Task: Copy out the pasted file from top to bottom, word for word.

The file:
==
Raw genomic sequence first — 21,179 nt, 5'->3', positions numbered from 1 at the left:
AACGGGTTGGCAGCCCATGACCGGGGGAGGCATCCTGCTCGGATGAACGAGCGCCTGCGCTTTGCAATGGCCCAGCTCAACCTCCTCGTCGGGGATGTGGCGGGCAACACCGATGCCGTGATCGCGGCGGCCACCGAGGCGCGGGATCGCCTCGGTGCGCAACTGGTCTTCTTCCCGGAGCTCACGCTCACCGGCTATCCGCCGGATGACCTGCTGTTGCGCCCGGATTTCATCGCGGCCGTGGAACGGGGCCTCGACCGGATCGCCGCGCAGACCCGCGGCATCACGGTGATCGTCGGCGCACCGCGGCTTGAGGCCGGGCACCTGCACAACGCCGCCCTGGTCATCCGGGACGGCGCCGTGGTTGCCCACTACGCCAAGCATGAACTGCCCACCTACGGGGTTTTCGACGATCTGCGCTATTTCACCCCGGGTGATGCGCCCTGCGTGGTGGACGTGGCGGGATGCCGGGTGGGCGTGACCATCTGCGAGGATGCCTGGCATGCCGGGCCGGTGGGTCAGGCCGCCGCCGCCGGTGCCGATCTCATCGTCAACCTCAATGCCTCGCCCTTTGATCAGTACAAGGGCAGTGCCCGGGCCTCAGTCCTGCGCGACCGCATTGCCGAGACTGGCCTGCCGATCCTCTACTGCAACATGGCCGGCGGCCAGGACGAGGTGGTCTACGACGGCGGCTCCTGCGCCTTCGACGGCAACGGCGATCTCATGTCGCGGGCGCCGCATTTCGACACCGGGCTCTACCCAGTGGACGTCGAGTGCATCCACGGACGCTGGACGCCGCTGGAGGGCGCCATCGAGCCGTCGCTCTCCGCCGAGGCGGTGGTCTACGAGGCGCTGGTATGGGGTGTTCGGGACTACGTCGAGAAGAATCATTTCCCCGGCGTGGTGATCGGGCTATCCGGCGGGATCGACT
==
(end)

Raw genomic sequence first — 21,179 nt, 5'->3', positions numbered from 1 at the left:
AACGGGTTGGCAGCCCATGACCGGGGGAGGCATCCTGCTCGGATGAACGAGCGCCTGCGCTTTGCAATGGCCCAGCTCAACCTCCTCGTCGGGGATGTGGCGGGCAACACCGATGCCGTGATCGCGGCGGCCACCGAGGCGCGGGATCGCCTCGGTGCGCAACTGGTCTTCTTCCCGGAGCTCACGCTCACCGGCTATCCGCCGGATGACCTGCTGTTGCGCCCGGATTTCATCGCGGCCGTGGAACGGGGCCTCGACCGGATCGCCGCGCAGACCCGCGGCATCACGGTGATCGTCGGCGCACCGCGGCTTGAGGCCGGGCACCTGCACAACGCCGCCCTGGTCATCCGGGACGGCGCCGTGGTTGCCCACTACGCCAAGCATGAACTGCCCACCTACGGGGTTTTCGACGATCTGCGCTATTTCACCCCGGGTGATGCGCCCTGCGTGGTGGACGTGGCGGGATGCCGGGTGGGCGTGACCATCTGCGAGGATGCCTGGCATGCCGGGCCGGTGGGTCAGGCCGCCGCCGCCGGTGCCGATCTCATCGTCAACCTCAATGCCTCGCCCTTTGATCAGTACAAGGGCAGTGCCCGGGCCTCAGTCCTGCGCGACCGCATTGCCGAGACTGGCCTGCCGATCCTCTACTGCAACATGGCCGGCGGCCAGGACGAGGTGGTCTACGACGGCGGCTCCTGCGCCTTCGACGGCAACGGCGATCTCATGTCGCGGGCGCCGCATTTCGACACCGGGCTCTACCCAGTGGACGTCGAGTGCATCCACGGACGCTGGACGCCGCTGGAGGGCGCCATCGAGCCGTCGCTCTCCGCCGAGGCGGTGGTCTACGAGGCGCTGGTATGGGGTGTTCGGGACTACGTCGAGAAGAATCATTTCCCCGGCGTGGTGATCGGGCTATCCGGCGGGATCGACT